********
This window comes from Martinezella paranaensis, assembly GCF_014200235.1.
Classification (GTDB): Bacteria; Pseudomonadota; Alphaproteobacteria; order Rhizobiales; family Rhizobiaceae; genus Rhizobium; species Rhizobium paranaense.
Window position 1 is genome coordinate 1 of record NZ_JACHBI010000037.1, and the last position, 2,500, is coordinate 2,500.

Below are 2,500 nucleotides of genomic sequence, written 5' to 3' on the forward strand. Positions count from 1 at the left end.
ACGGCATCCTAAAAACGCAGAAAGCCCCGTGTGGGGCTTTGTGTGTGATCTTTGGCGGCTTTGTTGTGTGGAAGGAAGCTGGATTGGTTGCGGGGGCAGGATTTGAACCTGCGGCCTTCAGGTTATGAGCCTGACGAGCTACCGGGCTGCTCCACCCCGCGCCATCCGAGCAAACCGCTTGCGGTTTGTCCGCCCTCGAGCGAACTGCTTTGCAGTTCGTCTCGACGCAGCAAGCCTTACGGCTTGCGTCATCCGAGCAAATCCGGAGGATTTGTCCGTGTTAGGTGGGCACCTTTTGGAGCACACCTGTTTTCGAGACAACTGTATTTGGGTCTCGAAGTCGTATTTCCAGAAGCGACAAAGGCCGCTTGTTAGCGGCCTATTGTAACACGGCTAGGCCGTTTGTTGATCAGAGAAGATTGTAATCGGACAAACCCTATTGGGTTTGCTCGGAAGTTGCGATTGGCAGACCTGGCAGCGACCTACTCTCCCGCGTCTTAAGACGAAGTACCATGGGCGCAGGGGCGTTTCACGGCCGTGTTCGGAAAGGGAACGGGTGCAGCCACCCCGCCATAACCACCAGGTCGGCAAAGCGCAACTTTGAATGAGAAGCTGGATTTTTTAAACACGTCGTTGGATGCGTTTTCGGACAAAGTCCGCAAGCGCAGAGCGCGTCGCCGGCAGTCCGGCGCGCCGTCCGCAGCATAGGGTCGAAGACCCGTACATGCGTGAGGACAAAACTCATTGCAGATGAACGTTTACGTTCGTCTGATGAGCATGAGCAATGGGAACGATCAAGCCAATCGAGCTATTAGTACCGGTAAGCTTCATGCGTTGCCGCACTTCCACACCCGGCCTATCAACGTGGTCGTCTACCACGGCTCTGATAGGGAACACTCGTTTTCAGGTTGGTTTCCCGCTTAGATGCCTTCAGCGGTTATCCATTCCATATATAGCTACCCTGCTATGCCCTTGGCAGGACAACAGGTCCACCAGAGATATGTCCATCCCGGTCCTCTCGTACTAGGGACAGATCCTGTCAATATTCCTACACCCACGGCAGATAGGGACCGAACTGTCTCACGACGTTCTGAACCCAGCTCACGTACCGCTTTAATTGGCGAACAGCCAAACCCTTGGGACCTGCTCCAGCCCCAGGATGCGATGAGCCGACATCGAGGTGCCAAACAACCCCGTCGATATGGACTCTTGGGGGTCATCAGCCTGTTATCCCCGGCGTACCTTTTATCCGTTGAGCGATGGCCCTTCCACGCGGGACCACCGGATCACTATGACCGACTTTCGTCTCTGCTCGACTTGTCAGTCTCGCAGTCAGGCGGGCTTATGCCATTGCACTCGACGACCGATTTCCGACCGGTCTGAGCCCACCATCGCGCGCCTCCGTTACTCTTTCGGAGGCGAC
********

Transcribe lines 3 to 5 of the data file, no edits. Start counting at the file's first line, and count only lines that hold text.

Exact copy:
Window position 1 is genome coordinate 1 of record NZ_JACHBI010000037.1, and the last position, 2,500, is coordinate 2,500.

Below are 2,500 nucleotides of genomic sequence, written 5' to 3' on the forward strand. Positions count from 1 at the left end.
ACGGCATCCTAAAAACGCAGAAAGCCCCGTGTGGGGCTTTGTGTGTGATCTTTGGCGGCTTTGTTGTGTGGAAGGAAGCTGGATTGGTTGCGGGGGCAGGATTTGAACCTGCGGCCTTCAGGTTATGAGCCTGACGAGCTACCGGGCTGCTCCACCCCGCGCCATCCGAGCAAACCGCTTGCGGTTTGTCCGCCCTCGAGCGAACTGCTTTGCAGTTCGTCTCGACGCAGCAAGCCTTACGGCTTGCGTCATCCGAGCAAATCCGGAGGATTTGTCCGTGTTAGGTGGGCACCTTTTGGAGCACACCTGTTTTCGAGACAACTGTATTTGGGTCTCGAAGTCGTATTTCCAGAAGCGACAAAGGCCGCTTGTTAGCGGCCTATTGTAACACGGCTAGGCCGTTTGTTGATCAGAGAAGATTGTAATCGGACAAACCCTATTGGGTTTGCTCGGAAGTTGCGATTGGCAGACCTGGCAGCGACCTACTCTCCCGCGTCTTAAGACGAAGTACCATGGGCGCAGGGGCGTTTCACGGCCGTGTTCGGAAAGGGAACGGGTGCAGCCACCCCGCCATAACCACCAGGTCGGCAAAGCGCAACTTTGAATGAGAAGCTGGATTTTTTAAACACGTCGTTGGATGCGTTTTCGGACAAAGTCCGCAAGCGCAGAGCGCGTCGCCGGCAGTCCGGCGCGCCGTCCGCAGCATAGGGTCGAAGACCCGTACATGCGTGAGGACAAAACTCATTGCAGATGAACGTTTACGTTCGTCTGATGAGCATGAGCAATGGGAACGATCAAGCCAATCGAGCTATTAGTACCGGTAAGCTTCATGCGTTGCCGCACTTCCACACCCGGCCTATCAACGTGGTCGTCTACCACGGCTCTGATAGGGAACACTCGTTTTCAGGTTGGTTTCCCGCTTAGATGCCTTCAGCGGTTATCCATTCCATATATAGCTACCCTGCTATGCCCTTGGCAGGACAACAGGTCCACCAGAGATATGTCCATCCCGGTCCTCTCGTACTAGGGACAGATCCTGTCAATATTCCTACACCCACGGCAGATAGGGACCGAACTGTCTCACGACGTTCTGAACCCAGCTCACGTACCGCTTTAATTGGCGAACAGCCAAACCCTTGGGACCTGCTCCAGCCCCAGGATGCGATGAGCCGACATCGAGGTGCCAAACAACCCCGTCGATATGGACTCTTGGGGGTCATCAGCCTGTTATCCCCGGCGTACCTTTTATCCGTTGAGCGATGGCCCTTCCACGCGGGACCACCGGATCACTATGACCGACTTTCGTCTCTGCTCGACTTGTCAGTCTCGCAGTCAGGCGGGCTTATGCCATTGCACTCGACGACCGATTTCCGACCGGTCTGAGCCCACCATCGCGCGCCTCCGTTACTCTTTCGGAGGCGAC